That’s how He started off His ministry, too. In the Gospel of Mark, after He is baptized and spends the next forty days in the wilderness, being tempted by the devil, Jesus goes back to the Galilee region in Israel. Nazareth, the little town where He grew up, was situated in Galilee, so it was a logical place to go. He spent the next several months going around, preaching and teaching throughout Galilee, in synagogues and houses, gathering His twelve disciples, and doing His best to bring the new covenant to the people of this region where He grew up. To compare, it would be like if, say, Morgan Walkup were to go to seminary and become a minister, and after she was ordained, headed back to Gower, but on the way, spent several months going across Missouri as an itinerant minister before finally ending up back home.
And end up back home is just what Jesus eventually did. Just like He had in every other town in Galilee, He went to the synagogue and began to preach – and that’s when things kind of went very wrong. You see, these people were different. These people didn’t see Him as the mysterious rabbi about whom they had heard so very much, going throughout Galilee, teaching and healing. No, they saw Him as the son of Mary and Joseph, probably as that troublemaking little kid who they could’ve sworn broke their window – they heard the glass break! – but by the time they got there, the window was intact, and Jesus was just standing there with this innocent look on His face. He was no rabbi, He was Jesus the baby, the boy, the teenager who had grown up among them. They knew Him, and they just couldn’t take Him seriously as a rabbi.
If you think about it, it’s kind of a question of credibility. It doesn’t matter how great a preacher you are, being accepted in your home congregation is difficult at best. Yes, there were times when I thought about how great it would be to go home to Foothills Christian Church and be a pastor there. Without that church, I would never have gone into ministry. It only seems right to pay them back! Of course, that train of thought only works right up until I remember that there are several women there who worked in the nursery when I was a baby and changed my diapers. I mean, how exactly am I supposed to preach the Word of God to people who likely still have this mental image of me running around the nursery with a sagging diaper?
Or, in Jesus’ case, given that diapers didn’t come into common usage until late sixteenth century England, the people of Nazareth probably had this mental image of naked baby Jesus running around town. You can see why He might have had a hard time getting the people of the town to take Him seriously!
And so it is that for every preacher, there eventually comes that realization that you can’t go home again. You’ll never be the preacher that your home church needs, nor will your home church ever be the congregation that you, as a minister, need. Jesus recognized that Himself, when in Mark 6:4, He said, “Prophets are not without honor, except in their hometown, and among their own kin, and in their own house.” Jesus was Himself the Son of God, and even He wasn’t able to do anything at home. It was just asking too much for the people of Nazareth to look beyond the fact that they knew Him as Jesus the son of Mary and Joseph, and acknowledge Him as Jesus the rabbi.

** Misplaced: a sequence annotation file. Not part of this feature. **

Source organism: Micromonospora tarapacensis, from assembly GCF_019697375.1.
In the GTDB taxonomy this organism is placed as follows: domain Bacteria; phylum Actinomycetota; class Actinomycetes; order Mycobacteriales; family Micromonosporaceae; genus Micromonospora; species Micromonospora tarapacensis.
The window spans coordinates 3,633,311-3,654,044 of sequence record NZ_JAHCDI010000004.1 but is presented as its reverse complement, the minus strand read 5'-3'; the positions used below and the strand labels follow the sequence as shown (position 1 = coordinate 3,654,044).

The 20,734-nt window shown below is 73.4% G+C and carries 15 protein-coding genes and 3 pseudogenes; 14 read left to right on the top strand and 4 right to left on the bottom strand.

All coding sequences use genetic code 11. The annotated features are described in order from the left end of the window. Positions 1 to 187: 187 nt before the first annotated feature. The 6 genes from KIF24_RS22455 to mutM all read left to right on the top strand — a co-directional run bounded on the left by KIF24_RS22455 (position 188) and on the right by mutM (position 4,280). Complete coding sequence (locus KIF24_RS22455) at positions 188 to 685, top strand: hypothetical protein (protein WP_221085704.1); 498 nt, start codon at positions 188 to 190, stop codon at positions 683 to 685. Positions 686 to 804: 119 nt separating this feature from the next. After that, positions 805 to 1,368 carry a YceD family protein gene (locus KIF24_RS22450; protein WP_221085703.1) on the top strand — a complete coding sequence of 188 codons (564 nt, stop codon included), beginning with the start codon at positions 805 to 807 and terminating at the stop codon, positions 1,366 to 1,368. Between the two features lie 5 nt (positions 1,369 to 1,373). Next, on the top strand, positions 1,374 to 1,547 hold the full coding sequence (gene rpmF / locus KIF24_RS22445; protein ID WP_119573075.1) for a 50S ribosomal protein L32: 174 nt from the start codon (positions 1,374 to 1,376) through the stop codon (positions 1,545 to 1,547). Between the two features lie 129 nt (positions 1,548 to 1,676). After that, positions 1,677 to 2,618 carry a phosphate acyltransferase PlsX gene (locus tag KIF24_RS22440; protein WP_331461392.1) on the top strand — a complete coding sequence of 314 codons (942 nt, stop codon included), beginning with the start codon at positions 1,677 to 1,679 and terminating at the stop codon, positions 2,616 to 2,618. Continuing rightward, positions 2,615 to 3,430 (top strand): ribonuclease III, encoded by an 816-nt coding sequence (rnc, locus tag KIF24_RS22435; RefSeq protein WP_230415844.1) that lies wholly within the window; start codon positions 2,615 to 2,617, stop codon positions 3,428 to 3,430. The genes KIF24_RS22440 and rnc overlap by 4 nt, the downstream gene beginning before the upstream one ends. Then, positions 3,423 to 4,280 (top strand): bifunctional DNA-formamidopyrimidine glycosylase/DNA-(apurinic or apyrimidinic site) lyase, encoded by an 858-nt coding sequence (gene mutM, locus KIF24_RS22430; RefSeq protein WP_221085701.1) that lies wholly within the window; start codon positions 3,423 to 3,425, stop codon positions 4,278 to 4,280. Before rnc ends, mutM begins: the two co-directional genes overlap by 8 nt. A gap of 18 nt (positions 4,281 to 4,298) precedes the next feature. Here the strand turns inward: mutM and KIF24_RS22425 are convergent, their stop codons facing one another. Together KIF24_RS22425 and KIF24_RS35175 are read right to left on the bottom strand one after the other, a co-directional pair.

That’s why Jesus sent His disciples out, and that’s why He Himself went out from Nazareth. He knew that in order for His ministry to have any effect, He was going to have to get out among the people He did not know, and who did not know Him. It was a leap of faith, too – He took nothing with Him, and He told His disciples to do the same, to take nothing for their journey except a staff, no food, no luggage, no money, just enough clothes for the journey.
When new ministers head out from seminary today, it’s sort of a leap of faith for them as well. Many of them don’t have very much. Those of you who helped me move in might beg to differ on just how much I had, but at the same time, I had had a successful hotel career before going to seminary. Many young ministers coming out of seminary today went straight there from college. Their worldly possessions are limited. Their bank accounts are puny. Their clothes are sometimes a little worn, their car looking like something that belongs in a Mad Max movie. But they take this leap of faith, and they follow the call that is placed upon them by Jesus. They go out, to a new place.
And for each of us who undertakes that call, we are given an instruction: wherever you enter a house, stay there until you leave the place. Now, that might seem kind of obvious – stay where you are until you leave – but the underlying meaning is this: for as long as you feel welcome in a place, for as long as you feel like you’re making a difference in a place, for as long as you feel like God has called you to a given place, stay there until you leave.
And y’know, sometimes those young ministers just coming out of seminary go to a place, and stay there for thirty-eight years until they leave.
As for me… well, my inner five year old still holds out hope of someday being elected the first space-firefighting President. But for the minister that years of subtle “suggestions” managed to make out of me, I know that while that oasis in the desert in north Phoenix will always, in a way, be my home, I can never be their minister. Here, on the other hand… here, I know that I’m making a difference. Here, I know that the words that God speaks through me reach people. Here, I know that I’m accepted as a minister, if for no other reason than none of you ever changed my diaper.
As long as all of that is true… well, my directions from Jesus are to stay. And my hope is that all of that will be true for a long time to come.